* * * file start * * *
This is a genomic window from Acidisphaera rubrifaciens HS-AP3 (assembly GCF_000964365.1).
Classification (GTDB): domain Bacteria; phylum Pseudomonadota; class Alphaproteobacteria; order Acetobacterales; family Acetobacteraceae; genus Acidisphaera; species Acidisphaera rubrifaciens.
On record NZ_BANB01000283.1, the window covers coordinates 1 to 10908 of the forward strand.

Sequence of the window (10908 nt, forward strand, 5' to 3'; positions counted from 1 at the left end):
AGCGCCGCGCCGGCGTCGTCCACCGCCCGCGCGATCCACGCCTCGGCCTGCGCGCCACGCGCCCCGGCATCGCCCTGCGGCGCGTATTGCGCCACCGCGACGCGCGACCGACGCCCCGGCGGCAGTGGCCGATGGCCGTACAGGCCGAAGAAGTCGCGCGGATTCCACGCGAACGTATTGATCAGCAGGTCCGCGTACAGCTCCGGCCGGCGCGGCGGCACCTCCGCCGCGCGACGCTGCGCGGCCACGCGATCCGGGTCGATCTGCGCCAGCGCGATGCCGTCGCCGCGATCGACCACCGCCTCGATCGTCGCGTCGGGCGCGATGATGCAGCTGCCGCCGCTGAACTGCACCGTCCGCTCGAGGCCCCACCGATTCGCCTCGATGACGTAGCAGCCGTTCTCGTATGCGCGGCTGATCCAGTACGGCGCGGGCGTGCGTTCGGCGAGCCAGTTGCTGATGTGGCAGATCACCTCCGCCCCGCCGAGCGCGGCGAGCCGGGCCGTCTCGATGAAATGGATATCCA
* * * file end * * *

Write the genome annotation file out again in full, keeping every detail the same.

This is a genomic window from Acidisphaera rubrifaciens HS-AP3 (assembly GCF_000964365.1).
Classification (GTDB): domain Bacteria; phylum Pseudomonadota; class Alphaproteobacteria; order Acetobacterales; family Acetobacteraceae; genus Acidisphaera; species Acidisphaera rubrifaciens.
On record NZ_BANB01000283.1, the window covers coordinates 1 to 10908 of the forward strand.

Sequence of the window (10908 nt, forward strand, 5' to 3'; positions counted from 1 at the left end):
AGCGCCGCGCCGGCGTCGTCCACCGCCCGCGCGATCCACGCCTCGGCCTGCGCGCCACGCGCCCCGGCATCGCCCTGCGGCGCGTATTGCGCCACCGCGACGCGCGACCGACGCCCCGGCGGCAGTGGCCGATGGCCGTACAGGCCGAAGAAGTCGCGCGGATTCCACGCGAACGTATTGATCAGCAGGTCCGCGTACAGCTCCGGCCGGCGCGGCGGCACCTCCGCCGCGCGACGCTGCGCGGCCACGCGATCCGGGTCGATCTGCGCCAGCGCGATGCCGTCGCCGCGATCGACCACCGCCTCGATCGTCGCGTCGGGCGCGATGATGCAGCTGCCGCCGCTGAACTGCACCGTCCGCTCGAGGCCCCACCGATTCGCCTCGATGACGTAGCAGCCGTTCTCGTATGCGCGGCTGATCCAGTACGGCGCGGGCGTGCGTTCGGCGAGCCAGTTGCTGATGTGGCAGATCACCTCCGCCCCGCCGAGCGCGGCGAGCCGGGCCGTCTCGATGAAATGGATATCCA